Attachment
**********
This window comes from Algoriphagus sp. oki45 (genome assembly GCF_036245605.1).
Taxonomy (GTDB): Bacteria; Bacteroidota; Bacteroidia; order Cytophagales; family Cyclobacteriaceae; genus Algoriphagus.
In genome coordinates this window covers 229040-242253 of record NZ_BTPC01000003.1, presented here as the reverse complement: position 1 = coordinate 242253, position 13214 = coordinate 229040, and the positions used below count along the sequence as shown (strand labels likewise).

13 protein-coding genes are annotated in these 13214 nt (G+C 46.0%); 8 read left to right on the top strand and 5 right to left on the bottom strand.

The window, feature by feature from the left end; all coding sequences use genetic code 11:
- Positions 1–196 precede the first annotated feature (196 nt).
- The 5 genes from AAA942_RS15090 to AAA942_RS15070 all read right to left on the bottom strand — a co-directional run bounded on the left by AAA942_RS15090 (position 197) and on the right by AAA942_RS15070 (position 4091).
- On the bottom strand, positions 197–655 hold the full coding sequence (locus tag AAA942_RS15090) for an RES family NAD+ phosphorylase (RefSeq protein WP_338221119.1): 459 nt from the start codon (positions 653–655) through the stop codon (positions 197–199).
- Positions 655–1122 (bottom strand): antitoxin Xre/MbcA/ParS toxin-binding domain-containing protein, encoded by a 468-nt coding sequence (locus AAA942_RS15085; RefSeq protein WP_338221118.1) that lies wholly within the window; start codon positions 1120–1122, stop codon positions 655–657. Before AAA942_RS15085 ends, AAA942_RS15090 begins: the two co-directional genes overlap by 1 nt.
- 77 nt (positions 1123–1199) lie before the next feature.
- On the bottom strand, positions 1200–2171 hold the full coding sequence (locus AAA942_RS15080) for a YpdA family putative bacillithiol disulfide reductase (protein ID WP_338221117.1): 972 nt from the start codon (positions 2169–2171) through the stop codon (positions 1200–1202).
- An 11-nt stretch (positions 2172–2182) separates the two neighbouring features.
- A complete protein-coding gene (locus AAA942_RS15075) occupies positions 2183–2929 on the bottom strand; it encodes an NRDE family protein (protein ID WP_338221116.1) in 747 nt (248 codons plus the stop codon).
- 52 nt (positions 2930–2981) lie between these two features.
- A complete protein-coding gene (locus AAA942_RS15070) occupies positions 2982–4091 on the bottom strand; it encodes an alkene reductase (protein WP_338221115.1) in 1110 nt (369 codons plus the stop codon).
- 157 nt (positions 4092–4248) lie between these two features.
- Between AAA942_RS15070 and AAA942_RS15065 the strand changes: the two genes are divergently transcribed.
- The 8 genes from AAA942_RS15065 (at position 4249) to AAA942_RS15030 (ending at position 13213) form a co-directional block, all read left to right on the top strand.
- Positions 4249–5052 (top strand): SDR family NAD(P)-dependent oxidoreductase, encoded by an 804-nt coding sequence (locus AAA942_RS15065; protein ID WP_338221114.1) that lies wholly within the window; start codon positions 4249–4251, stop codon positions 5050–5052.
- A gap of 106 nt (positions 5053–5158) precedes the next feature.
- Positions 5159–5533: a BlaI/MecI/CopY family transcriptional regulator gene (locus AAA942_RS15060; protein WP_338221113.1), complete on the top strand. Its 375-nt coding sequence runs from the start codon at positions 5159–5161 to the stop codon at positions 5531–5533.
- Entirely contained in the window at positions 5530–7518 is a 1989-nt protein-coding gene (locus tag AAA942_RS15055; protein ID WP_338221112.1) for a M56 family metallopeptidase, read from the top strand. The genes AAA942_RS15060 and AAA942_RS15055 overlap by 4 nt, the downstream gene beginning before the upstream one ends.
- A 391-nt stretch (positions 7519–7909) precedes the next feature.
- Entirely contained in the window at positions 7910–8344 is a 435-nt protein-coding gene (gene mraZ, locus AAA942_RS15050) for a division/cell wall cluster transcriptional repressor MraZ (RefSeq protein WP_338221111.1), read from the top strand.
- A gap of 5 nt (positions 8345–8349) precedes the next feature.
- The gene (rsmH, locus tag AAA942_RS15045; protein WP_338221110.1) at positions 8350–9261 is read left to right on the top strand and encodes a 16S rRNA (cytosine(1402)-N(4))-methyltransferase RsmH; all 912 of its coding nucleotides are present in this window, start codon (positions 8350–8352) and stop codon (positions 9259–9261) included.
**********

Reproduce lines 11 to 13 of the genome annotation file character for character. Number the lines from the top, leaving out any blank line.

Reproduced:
- On the bottom strand, positions 1200–2171 hold the full coding sequence (locus AAA942_RS15080) for a YpdA family putative bacillithiol disulfide reductase (protein ID WP_338221117.1): 972 nt from the start codon (positions 2169–2171) through the stop codon (positions 1200–1202).
- An 11-nt stretch (positions 2172–2182) separates the two neighbouring features.
- A complete protein-coding gene (locus AAA942_RS15075) occupies positions 2183–2929 on the bottom strand; it encodes an NRDE family protein (protein ID WP_338221116.1) in 747 nt (248 codons plus the stop codon).